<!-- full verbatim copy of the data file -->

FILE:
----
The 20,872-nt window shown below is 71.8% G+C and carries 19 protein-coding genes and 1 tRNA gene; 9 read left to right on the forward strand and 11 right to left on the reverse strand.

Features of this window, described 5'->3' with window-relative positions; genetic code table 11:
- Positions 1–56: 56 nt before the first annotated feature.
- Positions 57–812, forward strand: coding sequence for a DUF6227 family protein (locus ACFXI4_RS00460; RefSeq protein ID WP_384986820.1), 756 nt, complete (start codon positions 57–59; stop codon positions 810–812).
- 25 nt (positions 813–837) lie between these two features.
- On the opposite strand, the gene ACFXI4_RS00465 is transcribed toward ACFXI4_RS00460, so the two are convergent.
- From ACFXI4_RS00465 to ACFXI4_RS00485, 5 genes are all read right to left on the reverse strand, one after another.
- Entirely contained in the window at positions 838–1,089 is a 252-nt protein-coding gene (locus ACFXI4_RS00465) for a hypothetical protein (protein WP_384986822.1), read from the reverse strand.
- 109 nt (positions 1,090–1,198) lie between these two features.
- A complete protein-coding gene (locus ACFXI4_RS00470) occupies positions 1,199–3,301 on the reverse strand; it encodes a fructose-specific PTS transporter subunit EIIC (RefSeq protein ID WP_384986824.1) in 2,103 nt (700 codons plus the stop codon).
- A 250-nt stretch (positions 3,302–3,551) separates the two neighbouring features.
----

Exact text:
The 20,872-nt window shown below is 71.8% G+C and carries 19 protein-coding genes and 1 tRNA gene; 9 read left to right on the forward strand and 11 right to left on the reverse strand.

Features of this window, described 5'->3' with window-relative positions; genetic code table 11:
- Positions 1–56: 56 nt before the first annotated feature.
- Positions 57–812, forward strand: coding sequence for a DUF6227 family protein (locus ACFXI4_RS00460; RefSeq protein ID WP_384986820.1), 756 nt, complete (start codon positions 57–59; stop codon positions 810–812).
- 25 nt (positions 813–837) lie between these two features.
- On the opposite strand, the gene ACFXI4_RS00465 is transcribed toward ACFXI4_RS00460, so the two are convergent.
- From ACFXI4_RS00465 to ACFXI4_RS00485, 5 genes are all read right to left on the reverse strand, one after another.
- Entirely contained in the window at positions 838–1,089 is a 252-nt protein-coding gene (locus ACFXI4_RS00465) for a hypothetical protein (protein WP_384986822.1), read from the reverse strand.
- 109 nt (positions 1,090–1,198) lie between these two features.
- A complete protein-coding gene (locus ACFXI4_RS00470) occupies positions 1,199–3,301 on the reverse strand; it encodes a fructose-specific PTS transporter subunit EIIC (RefSeq protein ID WP_384986824.1) in 2,103 nt (700 codons plus the stop codon).
- A 250-nt stretch (positions 3,302–3,551) separates the two neighbouring features.